Tadich Grill opened two days after San Francisco’s 1989 earthquake, despite a lack of utilities, and the menu included only meals that could be cooked without gas: Crab Louie, grilled fish and deep-fried prawns, plus free bloody Marys.
In North Beach, Vesuvio has counted Allen Ginsberg, Jack Kerouac, Dylan Thomas and Bob Dylan among guests since opening in 1948—and some of its more famous visitors have been famously kicked out at one point or another.
Across the street, three Italian immigrants patterned Tosca Cafe on their favorite places back home. Prohibition took effect less than two months after the bar opened, so the trio imported an Italian espresso machine and began serving their now well-known house cappuccinos and White Nuns.
When Prohibition ended, Denis McCarthy was one of the first bar owners to legally serve alcohol. Booths in his Original McCarthy’s on Mission included curtains and call buttons that let patrons drink in privacy. The establishment became Cha Cha Cha in the late 1990s, but maintains ties to its Irish origins even in its contemporary Cuban format.
For Legacy members, navigating the old and the new creates challenges as well as opportunities. Suyeichi Okamura opened one of Japantown’s original businesses, Benkyodo Company, in 1906. His grandsons Ricky and Bobby still craft traditional Japanese confections by hand.
Many of their recipes for mochi (rice cakes typically filled with ice cream, bean paste or other sweets) and manju (a variation on mochi) were passed down from their father and grandfather. In recent years, however, the brothers have added other ingredients to the lineup.
“Traditional manju is made with sweet bean paste, so either adzuki beans, red beans or lima beans. Now they have peanut butter inside, and they’re also using fresh strawberries, blueberries and sometimes baked apple,” says Lori Matoba, the great-granddaughter of Benkyodo Company’s founder.
Her family’s primary customers have historially been first- or second-generation Japanese-Americans in the area, she explains. But, as the neighborhood changes and cultural ties loosen among younger generations, attracting a wider audience is more important. Matoba believes that newer, nontraditional customers appreciate the history and authenticity of Benkyodo Company, and she hopes they’ll continue supporting independent establishments as San Francisco evolves.
“This is a city that’s got a lot of great and colorful history, but it’s just changing very, very quickly now,” agrees Marc Goldfine. “Money doesn’t always care about history... You want to try to preserve what you can.”
He likens the city’s Legacy list businesses to classic cars that sport original interiors, but run more smoothly thanks to updated engines.
“Places like Vesuvio or Dogpatch Saloon or Elixir, in the Mission, they’re very comfortable places to be. It’s easy for anyone to go in and feel at home. Even when a place has actually been renewed, it’s still got the bones of the original,” Goldfine says.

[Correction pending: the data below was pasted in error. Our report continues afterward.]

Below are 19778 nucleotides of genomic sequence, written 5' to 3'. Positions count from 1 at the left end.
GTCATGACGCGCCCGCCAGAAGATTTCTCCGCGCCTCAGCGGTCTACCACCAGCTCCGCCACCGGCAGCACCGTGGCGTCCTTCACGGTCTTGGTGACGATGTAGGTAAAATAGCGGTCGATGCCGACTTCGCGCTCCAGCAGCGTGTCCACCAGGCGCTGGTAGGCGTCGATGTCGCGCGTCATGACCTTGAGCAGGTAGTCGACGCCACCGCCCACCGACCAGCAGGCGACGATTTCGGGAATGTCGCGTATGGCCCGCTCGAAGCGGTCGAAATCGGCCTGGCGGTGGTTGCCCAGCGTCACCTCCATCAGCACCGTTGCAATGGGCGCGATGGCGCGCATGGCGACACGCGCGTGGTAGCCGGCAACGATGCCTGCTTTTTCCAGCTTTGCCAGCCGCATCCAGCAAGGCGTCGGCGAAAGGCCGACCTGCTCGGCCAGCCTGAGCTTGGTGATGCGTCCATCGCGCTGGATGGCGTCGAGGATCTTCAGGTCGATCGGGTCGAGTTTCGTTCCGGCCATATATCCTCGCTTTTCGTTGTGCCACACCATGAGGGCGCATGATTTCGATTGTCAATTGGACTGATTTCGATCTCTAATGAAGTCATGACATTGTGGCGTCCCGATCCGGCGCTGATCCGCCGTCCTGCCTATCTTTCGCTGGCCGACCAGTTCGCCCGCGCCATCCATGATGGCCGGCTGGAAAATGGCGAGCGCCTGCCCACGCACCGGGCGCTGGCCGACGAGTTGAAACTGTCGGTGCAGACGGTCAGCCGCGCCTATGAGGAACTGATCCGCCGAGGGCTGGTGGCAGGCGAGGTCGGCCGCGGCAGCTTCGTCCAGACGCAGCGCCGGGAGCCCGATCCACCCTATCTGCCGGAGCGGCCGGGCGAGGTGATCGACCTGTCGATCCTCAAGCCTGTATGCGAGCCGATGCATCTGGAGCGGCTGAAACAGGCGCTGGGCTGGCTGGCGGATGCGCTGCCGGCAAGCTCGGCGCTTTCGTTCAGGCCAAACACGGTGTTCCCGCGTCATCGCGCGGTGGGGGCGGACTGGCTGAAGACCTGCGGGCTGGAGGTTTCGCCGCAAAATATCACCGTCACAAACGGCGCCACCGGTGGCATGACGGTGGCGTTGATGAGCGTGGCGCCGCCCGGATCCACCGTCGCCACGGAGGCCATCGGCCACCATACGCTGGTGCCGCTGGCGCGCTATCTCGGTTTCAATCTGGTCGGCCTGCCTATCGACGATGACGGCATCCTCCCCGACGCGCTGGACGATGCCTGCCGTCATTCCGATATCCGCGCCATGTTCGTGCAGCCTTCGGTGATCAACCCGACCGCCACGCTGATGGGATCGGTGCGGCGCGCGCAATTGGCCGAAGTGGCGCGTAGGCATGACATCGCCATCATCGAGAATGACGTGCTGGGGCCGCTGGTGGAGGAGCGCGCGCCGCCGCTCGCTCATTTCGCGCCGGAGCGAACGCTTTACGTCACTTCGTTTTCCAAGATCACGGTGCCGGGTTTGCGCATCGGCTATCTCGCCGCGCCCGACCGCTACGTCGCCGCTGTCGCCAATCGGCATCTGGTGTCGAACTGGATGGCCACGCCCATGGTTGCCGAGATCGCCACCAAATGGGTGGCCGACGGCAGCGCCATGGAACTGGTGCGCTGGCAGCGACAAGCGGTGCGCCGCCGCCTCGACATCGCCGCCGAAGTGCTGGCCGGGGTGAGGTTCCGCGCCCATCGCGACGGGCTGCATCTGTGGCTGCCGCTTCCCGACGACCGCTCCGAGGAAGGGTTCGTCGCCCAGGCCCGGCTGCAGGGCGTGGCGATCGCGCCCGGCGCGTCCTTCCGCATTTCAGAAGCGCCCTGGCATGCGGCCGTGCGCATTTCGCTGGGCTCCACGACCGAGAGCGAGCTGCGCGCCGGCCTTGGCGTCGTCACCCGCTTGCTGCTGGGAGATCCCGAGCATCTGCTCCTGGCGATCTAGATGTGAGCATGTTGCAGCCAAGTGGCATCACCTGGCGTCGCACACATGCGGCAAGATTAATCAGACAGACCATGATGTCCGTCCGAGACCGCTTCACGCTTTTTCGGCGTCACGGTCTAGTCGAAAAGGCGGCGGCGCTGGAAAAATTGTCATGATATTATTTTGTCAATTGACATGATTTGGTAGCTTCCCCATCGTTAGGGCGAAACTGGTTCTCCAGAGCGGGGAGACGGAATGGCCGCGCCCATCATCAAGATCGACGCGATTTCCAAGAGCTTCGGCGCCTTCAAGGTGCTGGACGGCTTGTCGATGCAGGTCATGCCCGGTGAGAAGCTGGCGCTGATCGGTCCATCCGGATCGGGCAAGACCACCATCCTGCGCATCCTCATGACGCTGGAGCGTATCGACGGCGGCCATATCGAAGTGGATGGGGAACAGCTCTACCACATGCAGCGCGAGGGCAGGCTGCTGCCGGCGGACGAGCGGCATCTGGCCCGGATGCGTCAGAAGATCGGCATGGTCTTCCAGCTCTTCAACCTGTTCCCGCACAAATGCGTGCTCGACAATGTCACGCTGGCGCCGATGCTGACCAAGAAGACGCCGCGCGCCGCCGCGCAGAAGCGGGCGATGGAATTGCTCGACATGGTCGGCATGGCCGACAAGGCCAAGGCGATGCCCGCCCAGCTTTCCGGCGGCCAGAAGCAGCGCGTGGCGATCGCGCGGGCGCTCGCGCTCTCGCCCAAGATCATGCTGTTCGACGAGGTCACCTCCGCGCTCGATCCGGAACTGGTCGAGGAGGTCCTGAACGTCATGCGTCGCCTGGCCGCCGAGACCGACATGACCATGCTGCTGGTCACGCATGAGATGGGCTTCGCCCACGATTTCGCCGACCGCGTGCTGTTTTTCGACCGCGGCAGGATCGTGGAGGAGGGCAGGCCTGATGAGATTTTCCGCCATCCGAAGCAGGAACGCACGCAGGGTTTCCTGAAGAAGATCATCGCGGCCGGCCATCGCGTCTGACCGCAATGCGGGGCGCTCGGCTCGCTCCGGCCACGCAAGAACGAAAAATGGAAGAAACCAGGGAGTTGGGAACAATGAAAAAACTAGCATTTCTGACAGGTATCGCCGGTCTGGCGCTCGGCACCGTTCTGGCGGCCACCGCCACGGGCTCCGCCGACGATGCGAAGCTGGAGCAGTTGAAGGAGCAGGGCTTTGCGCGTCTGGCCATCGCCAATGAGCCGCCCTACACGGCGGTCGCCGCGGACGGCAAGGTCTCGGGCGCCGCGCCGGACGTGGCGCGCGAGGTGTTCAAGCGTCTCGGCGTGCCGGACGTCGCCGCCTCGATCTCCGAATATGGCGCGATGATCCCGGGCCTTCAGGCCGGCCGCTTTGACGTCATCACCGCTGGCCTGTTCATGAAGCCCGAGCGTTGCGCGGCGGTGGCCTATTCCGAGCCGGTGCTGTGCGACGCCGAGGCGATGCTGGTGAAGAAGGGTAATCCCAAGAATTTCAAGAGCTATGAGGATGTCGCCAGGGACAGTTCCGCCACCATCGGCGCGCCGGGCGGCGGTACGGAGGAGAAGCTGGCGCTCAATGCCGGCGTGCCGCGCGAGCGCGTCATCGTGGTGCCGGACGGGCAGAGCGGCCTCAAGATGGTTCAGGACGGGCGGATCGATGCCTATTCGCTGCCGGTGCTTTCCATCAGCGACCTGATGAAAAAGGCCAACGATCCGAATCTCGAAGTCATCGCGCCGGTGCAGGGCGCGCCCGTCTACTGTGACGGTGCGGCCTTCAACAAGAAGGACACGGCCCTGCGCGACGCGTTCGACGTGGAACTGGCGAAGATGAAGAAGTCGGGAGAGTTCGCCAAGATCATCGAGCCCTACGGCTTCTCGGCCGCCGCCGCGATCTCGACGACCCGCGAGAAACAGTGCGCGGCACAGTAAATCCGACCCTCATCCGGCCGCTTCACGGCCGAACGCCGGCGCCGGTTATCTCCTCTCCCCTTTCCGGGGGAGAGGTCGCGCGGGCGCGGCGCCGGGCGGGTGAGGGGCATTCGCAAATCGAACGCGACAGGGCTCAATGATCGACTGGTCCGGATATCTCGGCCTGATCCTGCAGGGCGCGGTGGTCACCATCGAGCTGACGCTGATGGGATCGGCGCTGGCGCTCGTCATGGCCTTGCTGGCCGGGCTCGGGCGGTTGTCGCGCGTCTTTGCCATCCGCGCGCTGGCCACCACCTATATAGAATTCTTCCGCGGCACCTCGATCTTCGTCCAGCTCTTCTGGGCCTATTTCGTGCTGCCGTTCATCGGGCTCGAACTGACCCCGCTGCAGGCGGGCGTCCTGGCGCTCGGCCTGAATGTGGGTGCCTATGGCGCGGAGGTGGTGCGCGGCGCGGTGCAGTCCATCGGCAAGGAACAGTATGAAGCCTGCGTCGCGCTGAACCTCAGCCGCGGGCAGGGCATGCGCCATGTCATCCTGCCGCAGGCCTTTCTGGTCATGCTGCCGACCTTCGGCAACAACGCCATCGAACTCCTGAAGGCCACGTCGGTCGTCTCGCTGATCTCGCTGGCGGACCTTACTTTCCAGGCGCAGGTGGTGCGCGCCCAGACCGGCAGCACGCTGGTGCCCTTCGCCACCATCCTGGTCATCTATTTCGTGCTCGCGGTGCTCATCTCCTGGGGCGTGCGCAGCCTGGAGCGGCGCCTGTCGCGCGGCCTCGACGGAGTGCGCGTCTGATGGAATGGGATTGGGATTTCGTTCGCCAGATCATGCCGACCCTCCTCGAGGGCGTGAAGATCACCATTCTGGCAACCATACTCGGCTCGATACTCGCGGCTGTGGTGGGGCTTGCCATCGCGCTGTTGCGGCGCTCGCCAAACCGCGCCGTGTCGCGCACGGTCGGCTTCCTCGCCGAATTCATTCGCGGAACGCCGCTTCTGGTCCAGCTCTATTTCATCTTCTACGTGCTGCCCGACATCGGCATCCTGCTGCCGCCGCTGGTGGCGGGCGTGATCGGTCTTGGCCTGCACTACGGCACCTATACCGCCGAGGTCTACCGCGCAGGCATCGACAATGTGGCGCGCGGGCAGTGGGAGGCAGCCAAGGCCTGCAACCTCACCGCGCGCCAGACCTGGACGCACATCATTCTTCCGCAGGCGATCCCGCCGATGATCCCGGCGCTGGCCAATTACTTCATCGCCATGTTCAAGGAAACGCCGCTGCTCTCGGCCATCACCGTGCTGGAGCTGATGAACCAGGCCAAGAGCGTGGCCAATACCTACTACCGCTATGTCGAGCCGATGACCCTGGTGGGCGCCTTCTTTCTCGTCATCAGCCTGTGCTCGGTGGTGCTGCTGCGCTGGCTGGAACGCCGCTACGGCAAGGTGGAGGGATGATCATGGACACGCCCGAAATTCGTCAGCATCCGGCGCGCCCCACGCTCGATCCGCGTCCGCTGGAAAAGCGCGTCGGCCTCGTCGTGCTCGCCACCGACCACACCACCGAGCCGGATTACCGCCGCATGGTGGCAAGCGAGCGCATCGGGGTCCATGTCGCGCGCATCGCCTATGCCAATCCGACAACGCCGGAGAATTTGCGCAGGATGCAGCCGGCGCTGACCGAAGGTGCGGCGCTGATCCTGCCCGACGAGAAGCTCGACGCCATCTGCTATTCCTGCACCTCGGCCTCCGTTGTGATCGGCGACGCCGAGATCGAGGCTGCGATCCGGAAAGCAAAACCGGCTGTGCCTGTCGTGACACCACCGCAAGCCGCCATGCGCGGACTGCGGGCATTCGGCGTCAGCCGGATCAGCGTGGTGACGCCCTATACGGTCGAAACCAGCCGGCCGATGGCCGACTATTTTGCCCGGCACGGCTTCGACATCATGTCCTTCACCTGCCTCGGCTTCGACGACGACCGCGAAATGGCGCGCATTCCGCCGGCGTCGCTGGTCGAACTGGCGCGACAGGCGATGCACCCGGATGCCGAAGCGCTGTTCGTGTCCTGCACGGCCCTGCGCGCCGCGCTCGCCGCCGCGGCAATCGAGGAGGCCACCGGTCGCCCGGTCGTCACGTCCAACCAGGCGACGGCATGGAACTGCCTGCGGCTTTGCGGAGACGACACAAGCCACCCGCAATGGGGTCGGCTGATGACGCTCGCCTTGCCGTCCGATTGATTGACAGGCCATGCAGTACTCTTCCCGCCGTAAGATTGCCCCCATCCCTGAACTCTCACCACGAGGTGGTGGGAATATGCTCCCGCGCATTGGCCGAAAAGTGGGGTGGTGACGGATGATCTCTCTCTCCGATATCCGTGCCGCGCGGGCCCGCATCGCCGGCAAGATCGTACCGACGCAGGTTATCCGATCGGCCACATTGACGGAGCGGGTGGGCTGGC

Comfort is just one reason that San Franciscans still frequent their favorite haunts. Restaurants and bars serve up popular flavors. They foster lasting social connections by functioning as unofficial community centers. And, they are the sites of memorable moments like first dates, engagements, anniversaries and graduation parties. Customers purchase Benkyodo Company sweets for everything from New Year festivities to memorial services; diners visit the Palace Hotel’s elegant Garden Court restaurant to celebrate holidays, weddings and countless other special events.
The Palace Hotel’s Pied Piper Bar & Grill, another Legacy business, exemplifies what can happen when community members rally for preservation. After hotel owners announced plans to sell the Maxfield Parrish painting that hangs behind the bar, the public lobbied to save the 16-foot-long piece that is one of only two Parrish barroom works in the country.
“It really was amazing to see the unanimous outpouring of community support to bring that painting back to the hotel,” says Buhler. San Francisco Heritage circulated a petition and coordinated efforts that helped convince hotel owners to keep the painting.
“We really do want to emphasize the importance of the public’s role in sustaining these places,” Buhler says. “Every week in San Francisco, we hear about the new cutting-edge restaurant that has opened. What we hope to do with the Legacy project is to really celebrate the mainstays of our cultural landscape. The best way for these places to survive is to continue as viable businesses.”
“In San Francisco, we have the ability to preserve parts of the past that are really worth saving,” says Goldfine. “We’ve got the minds and the creativity and the will to do it here. The Legacy project is testimony to that.”